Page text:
I have a desktop that I recently glued up that cupped. I was planning on hand planing the table top flat but want to be certain its not too cupped. When I balance a jointed board on the table top (see picture, I will pick up a longer straight edge before planing) the worst gap is about 3/32". This picture shows the underside of the panel.

The desktop is made out of 1" cherry and the desk will be cut to 30"x60". The boards were at final thickness when I glued up. I have dominos every 8-10". There doesn't appear to be any noticeable bow. The table top will be attached to the leg assemblies with expansion washers, so I'm not planning on that generating a lot of force to pull it flat. The panel has been stable over the last week or so without any more noticeable movement.

I have #4 and #5 smoothers and a #5 scrub plane.

Is this too cupped to simply plane to flat? Any pointers on the approach if planing is viable?

Edit: What about routing grooves to fit 2-3 pieces of c-channel to pull the desktop flat?

The warping is almost certainly from using plan-sawn lumber and failing to alternate grain direction on 3 of 4 boards because of the faces I wanted showing on the desk top.

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    Are we looking at the underside here? Can you clamp the panel flat without exerting too much pressure, or even better counteract it by pressing down with your hand? If so I'd say this is a good candidate for not planing it (especially remembering that both sides are curved and therefore both sides should be flattened....) – Graphus Dec 28 '20 at 10:28
  • BTW did you identify what went wrong that led to the warping, to prevent a recurrence? Also, your glue lines look superb so I'm wondering why so many Dominos. They are not needed for strength, in fact they may undermine strength as shocking as that sounds. In edge joints like this anything like dowels, biscuits and floating tenons are alignment aids, not strengthening devices, so just a few per joint is perfectly sufficient. Only 2-3 could do it. – Graphus Dec 28 '20 at 10:35
  • Yes, this is the underside. I'll put some weight on it and see how much force it takes to counteract. Re: Dominos - it was my first time doing a panel this large or using dominos so I guess I went a little crazy. I ended up jointing the edges with my #5 (being very careful to check for square) to get the edges to line up like that. I wasn't happy with how rough the surface was from the power jointer. – mjn12 Dec 28 '20 at 16:00

Is this too cupped to simply plane to flat?

Not at all. Obviously you want the top a given thickness, that's why you used the boards that you did. But it doesn't have to be that exact thickness to function. And when planing by hand or by machine it's not uncommon to encounter some tricky grain that leads to unexpected tearout, where subsequently material needs to be removed to fix this (if you can't live with it).

So how thick a top, or panel, needs to be can be determined by circumstance to some degree. If you absolutely had to you could take this down by half without it being too much effort1, although of course you want to remove as little as necessary.

Any pointers on the approach if planing is viable?

Generally if you want to remove a lot of material by hand planing you traverse first — go straight across or on the diagonal2 — then go along the grain taking a lighter cut with the same plane to flatten further, finishing flattening with a jointer or other long plane (a long plane is not absolutely necessary for this, just desirable).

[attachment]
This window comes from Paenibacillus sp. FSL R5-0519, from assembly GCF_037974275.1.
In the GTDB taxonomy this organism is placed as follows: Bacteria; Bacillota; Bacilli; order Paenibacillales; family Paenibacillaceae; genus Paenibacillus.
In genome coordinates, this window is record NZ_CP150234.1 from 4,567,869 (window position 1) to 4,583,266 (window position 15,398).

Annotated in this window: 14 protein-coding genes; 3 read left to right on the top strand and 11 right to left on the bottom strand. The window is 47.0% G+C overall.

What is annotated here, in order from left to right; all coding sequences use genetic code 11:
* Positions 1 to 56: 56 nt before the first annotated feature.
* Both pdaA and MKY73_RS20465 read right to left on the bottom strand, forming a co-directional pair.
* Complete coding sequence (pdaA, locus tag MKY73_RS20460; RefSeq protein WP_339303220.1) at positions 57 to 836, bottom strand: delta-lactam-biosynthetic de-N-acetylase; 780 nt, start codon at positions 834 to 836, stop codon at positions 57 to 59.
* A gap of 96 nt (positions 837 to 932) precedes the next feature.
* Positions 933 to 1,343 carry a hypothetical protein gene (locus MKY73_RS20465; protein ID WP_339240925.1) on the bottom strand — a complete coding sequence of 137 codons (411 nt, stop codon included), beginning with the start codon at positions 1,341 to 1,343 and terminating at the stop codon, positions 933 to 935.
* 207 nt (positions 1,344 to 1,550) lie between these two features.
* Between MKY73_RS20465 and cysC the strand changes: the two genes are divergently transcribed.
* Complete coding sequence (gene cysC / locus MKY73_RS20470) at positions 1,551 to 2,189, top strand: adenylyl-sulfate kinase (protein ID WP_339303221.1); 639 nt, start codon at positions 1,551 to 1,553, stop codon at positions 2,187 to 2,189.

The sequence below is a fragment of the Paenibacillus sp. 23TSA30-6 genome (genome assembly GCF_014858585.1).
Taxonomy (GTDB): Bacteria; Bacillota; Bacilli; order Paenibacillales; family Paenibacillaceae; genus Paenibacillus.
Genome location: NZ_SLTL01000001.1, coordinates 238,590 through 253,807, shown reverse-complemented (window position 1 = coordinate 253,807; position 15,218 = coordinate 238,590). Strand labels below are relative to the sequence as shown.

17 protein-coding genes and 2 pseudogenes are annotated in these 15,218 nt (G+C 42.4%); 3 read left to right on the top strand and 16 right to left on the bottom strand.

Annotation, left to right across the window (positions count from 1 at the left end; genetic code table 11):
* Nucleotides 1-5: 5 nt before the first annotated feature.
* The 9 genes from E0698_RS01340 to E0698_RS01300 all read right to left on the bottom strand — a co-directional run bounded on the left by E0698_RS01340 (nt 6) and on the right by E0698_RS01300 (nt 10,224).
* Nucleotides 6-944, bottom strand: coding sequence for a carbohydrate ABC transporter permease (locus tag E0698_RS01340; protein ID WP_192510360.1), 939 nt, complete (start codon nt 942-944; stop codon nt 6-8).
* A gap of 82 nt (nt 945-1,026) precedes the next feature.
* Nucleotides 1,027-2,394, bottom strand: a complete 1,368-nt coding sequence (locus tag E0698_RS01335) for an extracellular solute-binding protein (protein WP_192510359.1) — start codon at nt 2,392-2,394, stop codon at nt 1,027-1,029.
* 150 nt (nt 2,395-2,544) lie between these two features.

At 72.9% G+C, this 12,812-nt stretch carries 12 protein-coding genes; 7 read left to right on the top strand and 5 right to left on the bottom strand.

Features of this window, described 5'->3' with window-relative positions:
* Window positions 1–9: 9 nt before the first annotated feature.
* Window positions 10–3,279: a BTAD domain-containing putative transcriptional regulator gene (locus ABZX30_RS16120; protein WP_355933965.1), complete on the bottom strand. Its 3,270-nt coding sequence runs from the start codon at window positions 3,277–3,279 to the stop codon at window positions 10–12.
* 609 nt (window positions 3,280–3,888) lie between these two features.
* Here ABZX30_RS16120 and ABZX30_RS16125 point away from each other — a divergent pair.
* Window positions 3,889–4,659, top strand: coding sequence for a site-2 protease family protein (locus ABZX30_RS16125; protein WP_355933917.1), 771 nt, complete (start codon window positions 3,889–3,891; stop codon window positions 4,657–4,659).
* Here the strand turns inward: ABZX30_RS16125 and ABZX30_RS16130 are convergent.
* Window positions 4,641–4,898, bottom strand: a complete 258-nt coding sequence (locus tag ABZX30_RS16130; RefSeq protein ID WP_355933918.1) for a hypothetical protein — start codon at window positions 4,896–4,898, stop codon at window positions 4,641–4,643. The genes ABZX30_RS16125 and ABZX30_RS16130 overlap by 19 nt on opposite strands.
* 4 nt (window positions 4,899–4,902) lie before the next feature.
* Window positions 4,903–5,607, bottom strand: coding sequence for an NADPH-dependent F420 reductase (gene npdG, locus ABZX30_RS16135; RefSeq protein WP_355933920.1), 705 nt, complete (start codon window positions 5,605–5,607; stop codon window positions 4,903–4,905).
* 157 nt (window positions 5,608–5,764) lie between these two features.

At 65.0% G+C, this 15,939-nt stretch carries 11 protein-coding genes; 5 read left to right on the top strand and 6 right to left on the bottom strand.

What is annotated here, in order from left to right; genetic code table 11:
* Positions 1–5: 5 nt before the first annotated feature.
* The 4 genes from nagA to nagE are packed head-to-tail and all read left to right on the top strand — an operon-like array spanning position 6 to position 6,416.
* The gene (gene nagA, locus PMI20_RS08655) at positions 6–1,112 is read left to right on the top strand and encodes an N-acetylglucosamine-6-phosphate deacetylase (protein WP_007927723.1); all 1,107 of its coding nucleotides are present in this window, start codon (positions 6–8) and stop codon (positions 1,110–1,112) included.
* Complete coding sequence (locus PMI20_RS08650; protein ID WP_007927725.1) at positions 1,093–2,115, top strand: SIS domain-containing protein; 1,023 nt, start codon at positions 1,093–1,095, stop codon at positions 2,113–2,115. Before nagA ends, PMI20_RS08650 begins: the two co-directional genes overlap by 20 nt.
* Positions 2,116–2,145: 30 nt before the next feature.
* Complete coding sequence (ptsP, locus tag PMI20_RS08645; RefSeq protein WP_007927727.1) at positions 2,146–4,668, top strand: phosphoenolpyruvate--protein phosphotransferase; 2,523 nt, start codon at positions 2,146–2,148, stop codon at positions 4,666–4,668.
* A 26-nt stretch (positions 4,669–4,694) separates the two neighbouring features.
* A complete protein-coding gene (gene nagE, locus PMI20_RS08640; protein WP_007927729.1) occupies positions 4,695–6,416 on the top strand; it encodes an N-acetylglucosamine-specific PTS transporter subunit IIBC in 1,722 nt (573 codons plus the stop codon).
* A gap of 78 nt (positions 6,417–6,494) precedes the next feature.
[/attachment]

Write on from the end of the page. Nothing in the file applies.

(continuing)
Planing is completed using a smoother of course. But note that it is not common in Western woodworking for the smoothing plane to be the last thing to touch the surface. While it's great if you can finish-plane things some scraping and/or sanding is absolutely routine and perfectly acceptable to achieve a finished surface.

Edit: What about routing grooves to fit 2-3 pieces of c-channel to pull the desktop flat?

You could do that but a wood-only solution of long standing is to install battens on the underside and screw it firmly to those. Presumably these would be hidden by the apron so although more clunky and plainly visible if you go underneath the table they won't change the aesthetics to the day-to-day observer. Note: either way, some of the screws have to be installed in slots to allow for movement. Generally you use a simple clearance hole in the centre and two elongated holes outside of this, but you can work outwards from one edge if you prefer3. See previous Answer, which also includes the gulp solution to this problem.

Another woodworker solution, one often used historically for example on drawing boards and draughting tables to help prevent bowing, would be to have the battens slide into dovetailed grooves which removes the need for screws — the dovetailed battens are slid in dry, or glued at one end only.

Preventing this in future
Obviously the first step here is to ensure your edges are jointed perfect square (or at complementary angles that cancel each other out) as you indicate you did. After that it becomes a clamping issue.

The usual advice for this is to use the same number of clamps top and bottom to balance out the tendency of clamps to induce a bow, although fewer clamps across the width and two or more cauls can also ensure a glue-up ends up nice and flat. See early Answer from here.

1 Using a scrub plane or other roughing plane (a fore, or a 'roughing jack').

2 Often both diagonals which helps to maintain, or establish, flatness.

3 An approach taken for attaching demi-lune and other hall tables where you want the back edge to remain in a fixed positio, so any contraction or expansion in the top leads to the front edge only moving in and out (see image bottom of this Answer).

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